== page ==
“Welcome to Chippendales” tells a success story gone wrong

Welcome to Chippendales
Quentin Plair in “Welcome to Chippendales.”

“Welcome to Chippendales” is the juicy, entertaining true-crime story of how Somen “Steve” Banerjee opened and operated the world-famous male strip club for ladies — and how it all went south. This 8-episode limited series on HULU begins November 22 with the first two episodes,. New episodes will be dropping weekly through January 3.

The show recounts how Somen (Kumail Nanjiani) went from managing a gas station to renaming himself “Steve” and opening a nightclub in Los Angeles. Steve’s first venture is a backgammon club that failed to draw customers. However, after self-proclaimed club promoter Paul Snider (Dan Stevens) and his girlfriend Dorothy Stratten (Nicola Peltz Beckham) walk in, Steve asks for their help. Although various gimmicks from mudwrestling to an oyster-eating contest fail to lure customers, when the trio go out to a gay club, Steve gets the idea to turn the space into a male strip club for women.

Finding a bunch of guys willing to take their clothes off is not a big challenge, nor is finding women to pay to watch them. The club, renamed Chippendales — after the cabinet maker, to give it class — is a success. Things only improve when Nick De Noia (Murray Bartlett) turns up and suggests Steve should have a professional, choreographed show, not the crass spectacle that was taking place in the center of the club.

While it is fun to see how the show developed into the successful revue with some fabulous music and dance scenes, “Welcome to Chippendales” is also enjoyable because it captures the period detail and features fun cameos, including Peter Bogdanovich (Philip Shahbaz) and later Calvin Klein (Jason Bernardo), as the club starts to become a sensation.

Part of what makes the series so engaging is that it also traces Steve realizing his American Dream — albeit at the cost of others. Steve’s racism gets him sued, and his anger, insecurity, jealousy, and frustration at others copying “his idea” drives him to criminal activity.

The early episodes showcase the positive development of the club as Nick is hired full time to hire a crew of dancers and create inventive shows that will keep customers coming back. One of the new dancers is Otis (Quentin Plair), a Black man who wants to learn the business side of things after he is impressed by a promotional stunt Steve contrives. Steve also hires Irene (Annaleigh Ashford), an accountant who helps him add revenue through cost saving measures with ice and by opening the club to men after the performances. The scenes of Steve and Irene talking numbers as a form of foreplay are cute and their relationship — they eventually marry — is sweet (until it sours). She also provides a necessary voice of reason when Steve flies off the handle and admonishes him when he makes bold financial decisions without consulting her first.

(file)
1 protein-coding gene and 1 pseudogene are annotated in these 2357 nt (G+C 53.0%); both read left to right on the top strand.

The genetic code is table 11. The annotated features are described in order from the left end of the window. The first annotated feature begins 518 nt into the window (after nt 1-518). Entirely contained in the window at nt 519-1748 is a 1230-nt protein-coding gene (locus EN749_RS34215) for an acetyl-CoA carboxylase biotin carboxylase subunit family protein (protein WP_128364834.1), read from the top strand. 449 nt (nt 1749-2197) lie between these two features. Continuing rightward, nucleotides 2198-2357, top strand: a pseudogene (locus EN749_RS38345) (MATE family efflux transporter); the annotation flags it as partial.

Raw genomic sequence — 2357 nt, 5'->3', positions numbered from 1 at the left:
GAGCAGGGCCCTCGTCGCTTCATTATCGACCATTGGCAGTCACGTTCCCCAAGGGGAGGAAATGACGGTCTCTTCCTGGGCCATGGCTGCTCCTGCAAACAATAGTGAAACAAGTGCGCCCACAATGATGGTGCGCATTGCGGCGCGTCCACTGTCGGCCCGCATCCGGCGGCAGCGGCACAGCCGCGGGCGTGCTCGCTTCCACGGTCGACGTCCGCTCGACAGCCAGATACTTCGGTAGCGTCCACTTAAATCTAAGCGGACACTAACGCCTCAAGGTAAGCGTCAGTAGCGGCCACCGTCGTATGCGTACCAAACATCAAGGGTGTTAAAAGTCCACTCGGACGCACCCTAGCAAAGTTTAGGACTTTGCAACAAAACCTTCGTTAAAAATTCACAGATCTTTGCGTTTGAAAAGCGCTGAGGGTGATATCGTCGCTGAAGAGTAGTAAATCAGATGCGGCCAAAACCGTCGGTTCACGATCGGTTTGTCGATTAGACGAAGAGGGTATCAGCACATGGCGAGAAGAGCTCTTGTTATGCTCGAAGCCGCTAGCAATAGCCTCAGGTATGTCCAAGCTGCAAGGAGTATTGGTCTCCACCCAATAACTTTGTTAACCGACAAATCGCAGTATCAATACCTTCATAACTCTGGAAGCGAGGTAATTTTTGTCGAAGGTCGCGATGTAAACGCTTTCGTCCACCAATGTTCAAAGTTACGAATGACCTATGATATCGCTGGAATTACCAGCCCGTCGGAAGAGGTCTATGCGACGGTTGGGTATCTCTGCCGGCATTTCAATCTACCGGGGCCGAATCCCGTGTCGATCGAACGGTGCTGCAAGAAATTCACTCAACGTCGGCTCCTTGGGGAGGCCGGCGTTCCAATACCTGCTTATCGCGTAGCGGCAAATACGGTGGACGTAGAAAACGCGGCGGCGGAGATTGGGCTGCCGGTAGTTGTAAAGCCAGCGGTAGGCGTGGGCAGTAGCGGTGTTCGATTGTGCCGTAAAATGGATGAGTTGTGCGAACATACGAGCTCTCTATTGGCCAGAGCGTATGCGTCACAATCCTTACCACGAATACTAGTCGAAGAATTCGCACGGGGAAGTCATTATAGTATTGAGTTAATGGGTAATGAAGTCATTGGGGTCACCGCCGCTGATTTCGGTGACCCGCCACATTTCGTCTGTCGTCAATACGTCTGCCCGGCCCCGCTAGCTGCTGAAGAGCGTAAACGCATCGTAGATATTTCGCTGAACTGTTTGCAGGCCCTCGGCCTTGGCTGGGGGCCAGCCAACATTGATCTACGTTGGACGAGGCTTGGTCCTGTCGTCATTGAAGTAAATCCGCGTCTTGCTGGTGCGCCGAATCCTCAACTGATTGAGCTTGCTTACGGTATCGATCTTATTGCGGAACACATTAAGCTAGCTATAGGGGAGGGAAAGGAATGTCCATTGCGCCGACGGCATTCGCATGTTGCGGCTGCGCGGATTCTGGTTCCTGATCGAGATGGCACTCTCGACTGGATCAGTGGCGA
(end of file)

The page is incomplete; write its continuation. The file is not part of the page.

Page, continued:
In contrast, Nick is a gay man who experiences moments of loneliness and self-doubt. He eventually finds a partner in Bradford (Andrew Rannells), whom he meets in a bar in New York, and their relationship mixes business with pleasure. Nick also creates a fabulous “Hunkenstein” musical number that is used to open Chippendale’s New York outpost in one showstopping sequence.

Rounding out the team is Denise (Juliette Lewis), a costume designer who shows Nick her game-changing “Breakaway pants” to make it easier for the dancers to get naked. Speaking of which, the dance numbers do feature barely clad men in thongs thrusting their bare behinds with occasional snippets of the (straight) male dancers having sex with patrons of the club on stage and off. But “Welcome to Chippendales” is focused less on sex and more on power. The characters strategically one-up each other as the business gets more successful and various slights and betrayals unfold.

When Nick gets fed up with Steve stifling his creative ambitious, he delivers some irresistible ultimatums to his boss that gives him an edge. Likewise, when Irene hires handyman Ray Colon (Robin de Jesús), Steve is wary at first, but then Ray pledges loyalty to Steve, which leads him handling some illegal activities. Steve’s hubris and his micromanaging will be his downfall, and Nanjiani plays him as an uptight man-child. Steve can even be sympathetic at times, which counterbalances his control freak demeaner—but his ambitions and failures get the best of him.

How things play out will be no surprise to folks who know the true story, but “Welcome to Chippendales” presents this saga in a manner than does not sensationalize the drama. Despite the sex, drugs, and violence, the series is rather tame, which works in its favor. (All of the violence, even the tragic murder-suicide of Stratton and Snider, happens off-screen.)

Bartlett seems to be having a blast playing Nick, a man who is like Steve in that he does not feel appreciated for his contributions. A scene of Nick and Steve having a snowball fight is a perfect metaphor of how Nick teaches Steve how to do something only to have Steve call it off when he appears to be at a disadvantage.

“Welcome to Chippendales” recounts a success story gone wrong, but that, along with the handsome, half-naked men, is why it is so compelling. It may be especially enjoyable for viewers who don’t know the whole story.

“Welcome to Chippendales” | Available 0n HULU